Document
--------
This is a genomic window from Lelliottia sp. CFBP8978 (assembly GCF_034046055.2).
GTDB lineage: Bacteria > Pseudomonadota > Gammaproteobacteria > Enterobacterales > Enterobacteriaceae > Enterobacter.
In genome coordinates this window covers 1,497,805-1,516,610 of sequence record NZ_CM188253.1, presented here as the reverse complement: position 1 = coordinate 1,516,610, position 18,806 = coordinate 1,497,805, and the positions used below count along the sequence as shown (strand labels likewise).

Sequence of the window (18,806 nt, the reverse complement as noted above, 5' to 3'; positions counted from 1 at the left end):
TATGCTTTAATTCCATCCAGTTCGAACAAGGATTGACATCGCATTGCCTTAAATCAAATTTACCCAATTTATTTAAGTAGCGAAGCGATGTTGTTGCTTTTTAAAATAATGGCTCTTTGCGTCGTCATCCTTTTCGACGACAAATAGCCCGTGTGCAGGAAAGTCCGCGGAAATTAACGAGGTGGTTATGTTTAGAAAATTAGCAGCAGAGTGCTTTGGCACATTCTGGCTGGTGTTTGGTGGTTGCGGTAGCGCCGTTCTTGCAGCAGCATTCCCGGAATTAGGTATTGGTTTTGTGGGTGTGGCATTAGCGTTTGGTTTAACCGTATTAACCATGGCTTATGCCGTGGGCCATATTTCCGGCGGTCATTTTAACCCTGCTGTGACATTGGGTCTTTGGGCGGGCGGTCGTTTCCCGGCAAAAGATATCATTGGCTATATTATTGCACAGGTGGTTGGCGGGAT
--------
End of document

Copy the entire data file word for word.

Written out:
This is a genomic window from Lelliottia sp. CFBP8978 (assembly GCF_034046055.2).
GTDB lineage: Bacteria > Pseudomonadota > Gammaproteobacteria > Enterobacterales > Enterobacteriaceae > Enterobacter.
In genome coordinates this window covers 1,497,805-1,516,610 of sequence record NZ_CM188253.1, presented here as the reverse complement: position 1 = coordinate 1,516,610, position 18,806 = coordinate 1,497,805, and the positions used below count along the sequence as shown (strand labels likewise).

Sequence of the window (18,806 nt, the reverse complement as noted above, 5' to 3'; positions counted from 1 at the left end):
TATGCTTTAATTCCATCCAGTTCGAACAAGGATTGACATCGCATTGCCTTAAATCAAATTTACCCAATTTATTTAAGTAGCGAAGCGATGTTGTTGCTTTTTAAAATAATGGCTCTTTGCGTCGTCATCCTTTTCGACGACAAATAGCCCGTGTGCAGGAAAGTCCGCGGAAATTAACGAGGTGGTTATGTTTAGAAAATTAGCAGCAGAGTGCTTTGGCACATTCTGGCTGGTGTTTGGTGGTTGCGGTAGCGCCGTTCTTGCAGCAGCATTCCCGGAATTAGGTATTGGTTTTGTGGGTGTGGCATTAGCGTTTGGTTTAACCGTATTAACCATGGCTTATGCCGTGGGCCATATTTCCGGCGGTCATTTTAACCCTGCTGTGACATTGGGTCTTTGGGCGGGCGGTCGTTTCCCGGCAAAAGATATCATTGGCTATATTATTGCACAGGTGGTTGGCGGGAT